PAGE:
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  • Modern Times:The Soviet Union and the Interwar Conjuncture
  • Stephen Kotkin (bio)

Eminent European scholars and statesmen had predicted from the early nineteenth century onward the rise of the mass man and the coming of the mass age.

Hannah Arendt

In Modern Times (1936), Charlie Chaplin plays a factory worker at the Electro-Steel Company, tightening nuts on a fast-moving conveyor belt. One scene shows a mechanical contraption designed to feed workers lunch while they remain on the assembly line, but it malfunctions, throwing soup in Charlie's face. Other scenes depict a capitalist owner who maintains closed-circuit surveillance over the plant and demands increases in the speed of the line. Unable to keep pace, Charlie falls into the giant gears. He has a nervous breakdown, and loses his job. On the street, he's mistaken for a communist leader and arrested. He accidentally prevents a jailbreak, is pardoned and released, but with his old steel plant idle, Charlie cannot find employment, and begins to long for the shabby security of incarceration. The political message of "Modern Times" would seem unmistakable. [End Page 111]

Although apparently intended to be pro-labor as well as anti-assembly line, much of "Modern Times" is dominated by the factory's automated technology. Against the machine-age backdrop, moreover, the film does not celebrate the heroic march of working-class consciousness but rather what might be called petit-bourgeois dreams. 1 The unemployed Charlie meets an orphaned "gamin[e]" (Paulette Godard), and the two begin fantasizing about having their own home. Charlie lucks into a job as the night watchman in a department store, where after hours his raggedy teenage girlfriend luxuriates in the store's clothing inventory. When, however, Charlie spontaneously assists unemployed steel plant workers whom he recognizes in a robbery of the store, he is fired. The final scene shows the couple walking down a deserted road, but arm in arm. The "little man" is beset, yet undaunted, even triumphant. 2

Rumored to have originally been entitled "The Masses," "Modern Times" spotlighted and juxtaposed two dominant symbols of the modern age: the mechanized factory and the equally capacious department store, selling mass-produced consumer products. At the same time, the very medium in which these images were delivered – cinema – was itself a symbol and force of modern times. When caught in the gears of the factory machines, Chaplin wended through like film through a projector. 3 His movie, like cinema, enjoyed fantastic popularity in Stalin's Soviet Union. From the communist standpoint, Chaplin could be said to have satirized the Depression-era capitalist world and championed the proletarian. 4 Beyond its purported ideological acceptability, the film's automated factory setting, including the speed-ups, and its hero's petty-bourgeois dreams, struck a deep chord in the Soviet Union. Chaplin depicted an interwar conjuncture that the Soviet Union could claim as its own. No less than the United States, though in different ways, the Soviet Union embraced mass production, mass culture, and [End Page 112] even mass consumption. But the USSR claimed that dictatorship, not parliamentarism, constituted the most effective form of mass politics.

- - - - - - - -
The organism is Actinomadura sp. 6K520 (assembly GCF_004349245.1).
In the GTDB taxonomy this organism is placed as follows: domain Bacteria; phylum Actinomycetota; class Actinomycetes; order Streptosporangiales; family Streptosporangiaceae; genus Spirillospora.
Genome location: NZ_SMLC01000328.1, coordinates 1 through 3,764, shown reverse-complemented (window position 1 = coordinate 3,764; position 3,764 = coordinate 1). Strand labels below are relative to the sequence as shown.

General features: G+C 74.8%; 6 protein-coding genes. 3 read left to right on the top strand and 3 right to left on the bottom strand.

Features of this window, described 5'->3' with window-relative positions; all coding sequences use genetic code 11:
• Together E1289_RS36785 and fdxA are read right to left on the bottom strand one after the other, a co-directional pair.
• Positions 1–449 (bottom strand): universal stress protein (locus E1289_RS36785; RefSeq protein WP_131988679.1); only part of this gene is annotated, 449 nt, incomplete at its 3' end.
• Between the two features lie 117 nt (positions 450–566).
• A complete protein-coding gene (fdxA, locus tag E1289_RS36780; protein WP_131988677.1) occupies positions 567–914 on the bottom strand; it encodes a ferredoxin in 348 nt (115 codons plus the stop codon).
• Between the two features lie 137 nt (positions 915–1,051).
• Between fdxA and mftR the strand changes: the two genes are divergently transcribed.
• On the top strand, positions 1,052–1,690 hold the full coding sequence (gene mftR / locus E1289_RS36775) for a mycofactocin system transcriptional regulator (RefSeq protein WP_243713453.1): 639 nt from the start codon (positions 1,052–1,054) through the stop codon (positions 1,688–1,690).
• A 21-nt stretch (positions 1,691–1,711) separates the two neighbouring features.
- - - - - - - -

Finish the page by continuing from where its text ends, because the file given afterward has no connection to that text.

In this essay, I attempt to restore the interwar Soviet experience to its comparative context or conjuncture. My point is a simple one: namely, that the Soviet Union was unavoidably involved in processes not specific to Russia, from the spread of mass production and mass culture to the advent of mass politics, and even of mass consumption, in the decades after 1890. 5 World War I – during which the Russian revolutions took place – vastly deepened and broadened these trends among all the combatants. In Russia, the autocracy and empire gave way to a far more vigorous dictatorship and to a quasi-federal Union committed to a vague, ambitious, war-conditioned vision of anti-liberal modernity. 6 Over the next two decades, that vision acquired institutional forms which had some important resemblances to, and many important differences from, both liberal projects, such as the United States, Great Britain, and France, and other forms of anti-liberal modernity, such as Nazi Germany, fascist Italy, and imperial Japan.

The interwar period was shaped by the experience of World...

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Additional Information

ISSN
1538-5000
Print ISSN
1531-023x
Pages
pp. 111-164
Launched on MUSE
2008-03-26
Open Access
No
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